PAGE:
When you see a child having what you view as an “attention seeking behavior” you have two choices. You could decide you can “fix” that behavior and step away and ignore them. Or you could think, “they’ve got my attention, now what do they need?” If you chose the second one you will likely find they are seeking a connection for some reason - perhaps to get another need met, perhaps out of fear, perhaps due to a lack of skills to get the connection in another way. Then you can step towards them, co-regulate and show them how to express their needs safely and without fear of judgment.
Both choices on your part have long term consequences beyond that moment and that interaction. Ignoring may work, if your definition of “work” is only that it decreases the “attention seeking behavior”. Let’s be clear, most of us were trained to take this view. This view is rooted in ABA and oversimplified views of antecedents, behaviors and consequences. It is not backed by neuroscience or attachment theory.
Being ignored can lead to feeling unheard, it can lead to social anxiety, it can lead to sadness and depression, in short, it can be traumatizing. Ignoring tends to be called, “limited caregiver responsiveness” in developmental and attachment research. That research is clear that having needs ignored and letting distress be unattended to is detrimental.
There is an idea that you can ignore a behavior and not the individual, but this just isn’t true. You are either ignoring the individual while they are engaging in the behavior or you are creating cognitive dissonance by acting as if the behavior isn’t happening while you interact. Ignoring someone who is distressed and expressing it in unpleasant or even dangerous ways sends the message that their distress doesn’t matter, that in order to get their needs met they must pretend to not be distressed. We forget that the individual likely doesn't have the skillsl to better share their distress - or they would be using them.
The other option is to step in to co-regulate by recognizing their distress, joining them in that space as a calming presence, and working with them to reach a place of less distress. When you do this you teach them that they and their feelings are valuable. They feel seen and heard. They learn that they deserve to feel safe and regulated. They also learn how to begin to regulate themselves. When you pair this with learning coping skills at times when they already feel calm and regulated they begin to learn to recognize their emotions and use tools to stay in control even when distressed.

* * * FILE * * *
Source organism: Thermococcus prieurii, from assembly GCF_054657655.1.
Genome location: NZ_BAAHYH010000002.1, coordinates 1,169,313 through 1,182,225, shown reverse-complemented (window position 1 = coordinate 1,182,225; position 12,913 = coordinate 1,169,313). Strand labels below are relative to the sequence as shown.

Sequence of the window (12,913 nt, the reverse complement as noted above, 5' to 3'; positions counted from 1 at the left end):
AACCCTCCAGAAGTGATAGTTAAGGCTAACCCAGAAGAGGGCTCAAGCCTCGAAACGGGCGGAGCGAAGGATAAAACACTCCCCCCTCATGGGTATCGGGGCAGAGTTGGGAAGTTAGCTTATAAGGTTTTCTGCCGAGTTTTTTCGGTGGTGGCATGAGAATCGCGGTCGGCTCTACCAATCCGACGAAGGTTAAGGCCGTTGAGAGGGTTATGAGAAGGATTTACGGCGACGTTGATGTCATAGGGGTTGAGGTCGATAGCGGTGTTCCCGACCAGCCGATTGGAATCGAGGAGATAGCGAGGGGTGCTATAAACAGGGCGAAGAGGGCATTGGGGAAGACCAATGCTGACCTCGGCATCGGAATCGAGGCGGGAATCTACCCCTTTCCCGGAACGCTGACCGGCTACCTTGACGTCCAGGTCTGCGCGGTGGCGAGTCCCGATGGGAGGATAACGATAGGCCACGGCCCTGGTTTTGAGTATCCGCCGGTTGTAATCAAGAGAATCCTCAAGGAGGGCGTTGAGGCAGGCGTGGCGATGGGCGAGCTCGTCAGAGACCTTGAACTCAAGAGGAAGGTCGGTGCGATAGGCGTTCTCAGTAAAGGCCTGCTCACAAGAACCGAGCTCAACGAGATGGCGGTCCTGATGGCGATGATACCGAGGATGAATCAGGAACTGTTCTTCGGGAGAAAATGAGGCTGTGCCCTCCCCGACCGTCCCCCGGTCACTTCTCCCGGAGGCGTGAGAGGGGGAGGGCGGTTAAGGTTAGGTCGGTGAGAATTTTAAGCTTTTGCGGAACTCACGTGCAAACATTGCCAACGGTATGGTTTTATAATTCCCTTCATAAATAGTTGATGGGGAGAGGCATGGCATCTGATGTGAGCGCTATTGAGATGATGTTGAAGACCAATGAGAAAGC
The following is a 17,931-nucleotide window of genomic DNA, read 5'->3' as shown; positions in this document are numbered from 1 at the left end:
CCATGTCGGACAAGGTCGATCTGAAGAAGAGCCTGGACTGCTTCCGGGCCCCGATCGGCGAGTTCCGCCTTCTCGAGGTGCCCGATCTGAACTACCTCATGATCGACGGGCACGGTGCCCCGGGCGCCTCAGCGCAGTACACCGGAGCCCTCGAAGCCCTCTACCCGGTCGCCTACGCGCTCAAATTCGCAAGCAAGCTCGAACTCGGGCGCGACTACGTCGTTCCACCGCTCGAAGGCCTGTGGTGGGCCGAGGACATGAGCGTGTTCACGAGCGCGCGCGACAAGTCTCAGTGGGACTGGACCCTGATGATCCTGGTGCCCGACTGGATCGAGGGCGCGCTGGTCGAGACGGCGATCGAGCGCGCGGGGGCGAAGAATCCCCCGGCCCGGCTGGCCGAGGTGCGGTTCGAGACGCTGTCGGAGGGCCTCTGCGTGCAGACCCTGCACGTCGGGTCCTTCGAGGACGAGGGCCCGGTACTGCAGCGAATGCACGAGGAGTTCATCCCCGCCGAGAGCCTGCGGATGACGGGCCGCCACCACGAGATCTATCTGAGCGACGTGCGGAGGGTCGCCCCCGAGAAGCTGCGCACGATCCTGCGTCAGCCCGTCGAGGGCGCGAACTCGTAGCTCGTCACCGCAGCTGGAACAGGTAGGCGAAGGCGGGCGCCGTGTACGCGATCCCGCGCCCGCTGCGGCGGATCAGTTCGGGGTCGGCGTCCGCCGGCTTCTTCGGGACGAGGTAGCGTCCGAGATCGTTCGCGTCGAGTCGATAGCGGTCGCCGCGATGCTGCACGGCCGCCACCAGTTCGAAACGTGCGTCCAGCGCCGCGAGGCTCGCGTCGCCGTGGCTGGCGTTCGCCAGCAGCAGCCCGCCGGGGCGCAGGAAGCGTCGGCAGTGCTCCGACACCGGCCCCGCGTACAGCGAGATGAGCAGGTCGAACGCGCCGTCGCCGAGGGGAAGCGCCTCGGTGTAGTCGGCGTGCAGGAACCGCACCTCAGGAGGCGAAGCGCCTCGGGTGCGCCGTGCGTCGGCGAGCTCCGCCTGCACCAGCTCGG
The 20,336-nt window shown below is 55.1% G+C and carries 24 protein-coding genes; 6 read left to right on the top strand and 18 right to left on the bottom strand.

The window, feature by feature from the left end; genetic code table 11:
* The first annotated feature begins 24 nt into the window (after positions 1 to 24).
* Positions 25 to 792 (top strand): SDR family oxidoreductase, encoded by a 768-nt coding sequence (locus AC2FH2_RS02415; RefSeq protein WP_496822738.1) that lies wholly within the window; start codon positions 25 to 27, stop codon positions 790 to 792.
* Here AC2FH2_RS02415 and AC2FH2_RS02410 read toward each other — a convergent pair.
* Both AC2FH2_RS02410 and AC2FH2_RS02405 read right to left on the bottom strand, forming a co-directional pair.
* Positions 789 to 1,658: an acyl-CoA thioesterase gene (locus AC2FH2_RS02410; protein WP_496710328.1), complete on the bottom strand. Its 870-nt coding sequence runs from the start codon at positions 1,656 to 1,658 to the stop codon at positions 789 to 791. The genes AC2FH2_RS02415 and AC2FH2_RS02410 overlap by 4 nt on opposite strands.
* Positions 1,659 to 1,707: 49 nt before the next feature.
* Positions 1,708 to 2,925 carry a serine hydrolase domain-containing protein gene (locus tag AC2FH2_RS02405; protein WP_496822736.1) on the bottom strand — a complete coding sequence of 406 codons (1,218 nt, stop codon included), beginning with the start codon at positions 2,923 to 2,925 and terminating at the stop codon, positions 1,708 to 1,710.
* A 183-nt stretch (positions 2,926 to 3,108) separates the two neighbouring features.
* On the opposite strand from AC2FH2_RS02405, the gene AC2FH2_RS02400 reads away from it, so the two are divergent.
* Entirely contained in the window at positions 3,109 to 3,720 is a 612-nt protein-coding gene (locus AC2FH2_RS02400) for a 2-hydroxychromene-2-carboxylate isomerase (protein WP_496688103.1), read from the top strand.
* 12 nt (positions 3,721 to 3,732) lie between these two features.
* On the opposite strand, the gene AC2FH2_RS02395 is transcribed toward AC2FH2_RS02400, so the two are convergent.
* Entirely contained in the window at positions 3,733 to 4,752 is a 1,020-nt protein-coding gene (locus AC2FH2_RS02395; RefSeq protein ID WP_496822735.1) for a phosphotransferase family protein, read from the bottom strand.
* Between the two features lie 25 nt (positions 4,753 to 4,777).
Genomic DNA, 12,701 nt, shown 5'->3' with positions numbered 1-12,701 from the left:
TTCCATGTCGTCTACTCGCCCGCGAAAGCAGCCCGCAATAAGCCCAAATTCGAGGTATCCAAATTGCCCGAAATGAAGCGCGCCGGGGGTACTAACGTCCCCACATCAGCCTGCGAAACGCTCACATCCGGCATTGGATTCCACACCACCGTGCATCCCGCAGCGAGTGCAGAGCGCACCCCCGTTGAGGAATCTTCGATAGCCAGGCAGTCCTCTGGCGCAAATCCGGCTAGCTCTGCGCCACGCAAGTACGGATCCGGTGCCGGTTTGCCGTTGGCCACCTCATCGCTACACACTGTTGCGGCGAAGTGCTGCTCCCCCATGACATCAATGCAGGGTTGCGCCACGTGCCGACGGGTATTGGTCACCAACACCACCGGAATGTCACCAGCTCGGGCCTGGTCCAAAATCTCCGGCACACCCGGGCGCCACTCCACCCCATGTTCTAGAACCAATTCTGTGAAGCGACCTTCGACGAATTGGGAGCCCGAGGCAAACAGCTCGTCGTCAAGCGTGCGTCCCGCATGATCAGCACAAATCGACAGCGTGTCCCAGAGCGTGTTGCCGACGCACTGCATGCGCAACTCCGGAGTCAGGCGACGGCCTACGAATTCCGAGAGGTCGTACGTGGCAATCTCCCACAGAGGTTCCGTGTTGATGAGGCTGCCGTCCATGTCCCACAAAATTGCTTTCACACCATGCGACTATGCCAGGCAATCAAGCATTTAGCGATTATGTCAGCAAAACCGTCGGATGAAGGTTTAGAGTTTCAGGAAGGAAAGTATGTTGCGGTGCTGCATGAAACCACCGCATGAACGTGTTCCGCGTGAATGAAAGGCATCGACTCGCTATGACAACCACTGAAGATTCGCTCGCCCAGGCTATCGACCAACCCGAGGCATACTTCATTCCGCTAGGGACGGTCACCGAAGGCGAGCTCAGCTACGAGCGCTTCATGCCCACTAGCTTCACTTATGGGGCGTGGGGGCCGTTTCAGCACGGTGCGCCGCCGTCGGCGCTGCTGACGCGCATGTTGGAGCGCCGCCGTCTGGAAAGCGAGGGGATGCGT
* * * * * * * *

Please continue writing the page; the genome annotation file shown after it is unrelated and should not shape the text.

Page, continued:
So many of the children I work with, who are all non-speaking and use speech devices, and often have other disabilities, were in educational settings that caused significant educational and emotional (and way more often than anyone would believe physical or even sexual trauma). In their previous settings they were ignored in times of distress. This is nearly universal in their experiences. When they became distressed they were ignored by those who were supposed to be caring for them. Oftentimes, the only way to end the ignoring was for them to become regulated without assistance AND for them with some demand (such as sitting quietly or doing a task). Being ignored in those times taught them either to be louder, more demanding and more aggressive or taught them help was never coming and left them passive. Or it left them vacillating between the two.
Chronically being ignored just further ingrained a belief that their distress would never stop or that they should just accept, without struggle or complaint, their own distress while being sure to not let it bother anyone else. Ignoring is gaslighting in that it creates a false reality of whatever the person in power says is reality. Ignoring is detrimental because it becomes internalized that if someone doesn’t pay attention to you then you are doing something wrong and you need to change, creating constant anxiety. Ignoring is traumatic.
For individuals who are non-speaking and who have other disabilities, these behaviors are often the only communication they can access at that moment of distress. This may be because they don’t have the physical tools to communicate, because their communication partner doesn’t understand their communications or because at that moment they don’t have the physical or emotional ability to use the tools they do have. They often need someone who knows them well to step in, acknowledge their feelings, assist them in decreasing their distress and assist them with communicating in a calmer and safer way. Ignoring doesn’t do any of that.
Professionals and providers of services to individuals with disabilities, as well as caregivers, must begin to challenge the paradigm of assuming our first job is to “fix” the behavior of people who are distressed. We have to let go of the overly reductive idea that when an individual “acts out” in a way that gains “attention” we must avoid “reinforcing the behavior” by not responding. When we allow ourselves to live within that construct we are limiting our ability to teach new skills; we are taking all of the power from the individual and using it to deny them connection and co-regulation; we are removing their agency and replacing it with trauma. It is difficult to let go of the God like position of deciding how to fix and change another person and, instead, be present in their distress, help them achieve better regulation and help them grow into a place where they can better navigate their feelings and the ups and downs of being a human being. But it is essential.